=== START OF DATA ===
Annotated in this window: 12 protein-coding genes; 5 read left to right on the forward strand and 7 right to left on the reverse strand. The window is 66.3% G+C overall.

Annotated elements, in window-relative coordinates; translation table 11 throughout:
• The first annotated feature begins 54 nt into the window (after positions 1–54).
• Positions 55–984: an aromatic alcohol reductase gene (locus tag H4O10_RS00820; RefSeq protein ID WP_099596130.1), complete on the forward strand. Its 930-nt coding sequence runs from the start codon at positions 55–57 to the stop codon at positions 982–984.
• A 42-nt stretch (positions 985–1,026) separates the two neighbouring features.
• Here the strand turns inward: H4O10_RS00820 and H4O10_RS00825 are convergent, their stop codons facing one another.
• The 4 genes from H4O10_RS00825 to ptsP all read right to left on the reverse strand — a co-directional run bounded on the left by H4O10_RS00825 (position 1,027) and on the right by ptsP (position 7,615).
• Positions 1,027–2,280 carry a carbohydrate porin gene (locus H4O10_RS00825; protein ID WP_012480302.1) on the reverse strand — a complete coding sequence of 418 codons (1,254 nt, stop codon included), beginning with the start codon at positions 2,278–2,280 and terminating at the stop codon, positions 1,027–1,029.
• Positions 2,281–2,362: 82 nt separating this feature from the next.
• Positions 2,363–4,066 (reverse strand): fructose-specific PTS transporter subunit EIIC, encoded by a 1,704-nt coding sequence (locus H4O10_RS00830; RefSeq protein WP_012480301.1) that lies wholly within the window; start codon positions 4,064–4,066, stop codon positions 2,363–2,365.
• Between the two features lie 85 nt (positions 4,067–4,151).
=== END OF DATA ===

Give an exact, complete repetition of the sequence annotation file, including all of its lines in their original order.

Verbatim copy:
Annotated in this window: 12 protein-coding genes; 5 read left to right on the forward strand and 7 right to left on the reverse strand. The window is 66.3% G+C overall.

Annotated elements, in window-relative coordinates; translation table 11 throughout:
• The first annotated feature begins 54 nt into the window (after positions 1–54).
• Positions 55–984: an aromatic alcohol reductase gene (locus tag H4O10_RS00820; RefSeq protein ID WP_099596130.1), complete on the forward strand. Its 930-nt coding sequence runs from the start codon at positions 55–57 to the stop codon at positions 982–984.
• A 42-nt stretch (positions 985–1,026) separates the two neighbouring features.
• Here the strand turns inward: H4O10_RS00820 and H4O10_RS00825 are convergent, their stop codons facing one another.
• The 4 genes from H4O10_RS00825 to ptsP all read right to left on the reverse strand — a co-directional run bounded on the left by H4O10_RS00825 (position 1,027) and on the right by ptsP (position 7,615).
• Positions 1,027–2,280 carry a carbohydrate porin gene (locus H4O10_RS00825; protein ID WP_012480302.1) on the reverse strand — a complete coding sequence of 418 codons (1,254 nt, stop codon included), beginning with the start codon at positions 2,278–2,280 and terminating at the stop codon, positions 1,027–1,029.
• Positions 2,281–2,362: 82 nt separating this feature from the next.
• Positions 2,363–4,066 (reverse strand): fructose-specific PTS transporter subunit EIIC, encoded by a 1,704-nt coding sequence (locus H4O10_RS00830; RefSeq protein WP_012480301.1) that lies wholly within the window; start codon positions 4,064–4,066, stop codon positions 2,363–2,365.
• Between the two features lie 85 nt (positions 4,067–4,151).